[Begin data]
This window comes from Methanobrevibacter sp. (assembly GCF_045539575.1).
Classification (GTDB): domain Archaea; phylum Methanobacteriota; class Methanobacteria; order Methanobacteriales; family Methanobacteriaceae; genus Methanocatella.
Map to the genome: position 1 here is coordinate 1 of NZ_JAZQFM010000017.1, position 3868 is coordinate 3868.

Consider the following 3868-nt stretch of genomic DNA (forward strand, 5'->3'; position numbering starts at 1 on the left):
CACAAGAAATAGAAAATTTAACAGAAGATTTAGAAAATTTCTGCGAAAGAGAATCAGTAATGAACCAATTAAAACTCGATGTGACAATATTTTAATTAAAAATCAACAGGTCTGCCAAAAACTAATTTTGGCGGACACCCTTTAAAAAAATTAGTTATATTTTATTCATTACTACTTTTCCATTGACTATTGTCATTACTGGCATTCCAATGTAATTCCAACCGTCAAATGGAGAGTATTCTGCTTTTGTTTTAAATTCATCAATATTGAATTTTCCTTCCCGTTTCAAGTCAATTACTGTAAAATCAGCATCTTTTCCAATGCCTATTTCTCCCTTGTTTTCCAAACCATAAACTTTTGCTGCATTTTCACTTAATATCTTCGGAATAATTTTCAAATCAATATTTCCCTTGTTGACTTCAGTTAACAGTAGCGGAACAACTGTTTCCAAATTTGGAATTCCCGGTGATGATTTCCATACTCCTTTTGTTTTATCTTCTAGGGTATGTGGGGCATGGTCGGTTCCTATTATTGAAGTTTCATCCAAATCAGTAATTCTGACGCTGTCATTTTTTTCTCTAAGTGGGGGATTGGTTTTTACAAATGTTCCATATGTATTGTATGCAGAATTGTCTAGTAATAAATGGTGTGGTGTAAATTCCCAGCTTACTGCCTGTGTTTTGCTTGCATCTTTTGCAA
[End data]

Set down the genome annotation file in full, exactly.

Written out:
This window comes from Methanobrevibacter sp. (assembly GCF_045539575.1).
Classification (GTDB): domain Archaea; phylum Methanobacteriota; class Methanobacteria; order Methanobacteriales; family Methanobacteriaceae; genus Methanocatella.
Map to the genome: position 1 here is coordinate 1 of NZ_JAZQFM010000017.1, position 3868 is coordinate 3868.

Consider the following 3868-nt stretch of genomic DNA (forward strand, 5'->3'; position numbering starts at 1 on the left):
CACAAGAAATAGAAAATTTAACAGAAGATTTAGAAAATTTCTGCGAAAGAGAATCAGTAATGAACCAATTAAAACTCGATGTGACAATATTTTAATTAAAAATCAACAGGTCTGCCAAAAACTAATTTTGGCGGACACCCTTTAAAAAAATTAGTTATATTTTATTCATTACTACTTTTCCATTGACTATTGTCATTACTGGCATTCCAATGTAATTCCAACCGTCAAATGGAGAGTATTCTGCTTTTGTTTTAAATTCATCAATATTGAATTTTCCTTCCCGTTTCAAGTCAATTACTGTAAAATCAGCATCTTTTCCAATGCCTATTTCTCCCTTGTTTTCCAAACCATAAACTTTTGCTGCATTTTCACTTAATATCTTCGGAATAATTTTCAAATCAATATTTCCCTTGTTGACTTCAGTTAACAGTAGCGGAACAACTGTTTCCAAATTTGGAATTCCCGGTGATGATTTCCATACTCCTTTTGTTTTATCTTCTAGGGTATGTGGGGCATGGTCGGTTCCTATTATTGAAGTTTCATCCAAATCAGTAATTCTGACGCTGTCATTTTTTTCTCTAAGTGGGGGATTGGTTTTTACAAATGTTCCATATGTATTGTATGCAGAATTGTCTAGTAATAAATGGTGTGGTGTAAATTCCCAGCTTACTGCCTGTGTTTTGCTTGCATCTTTTGCAA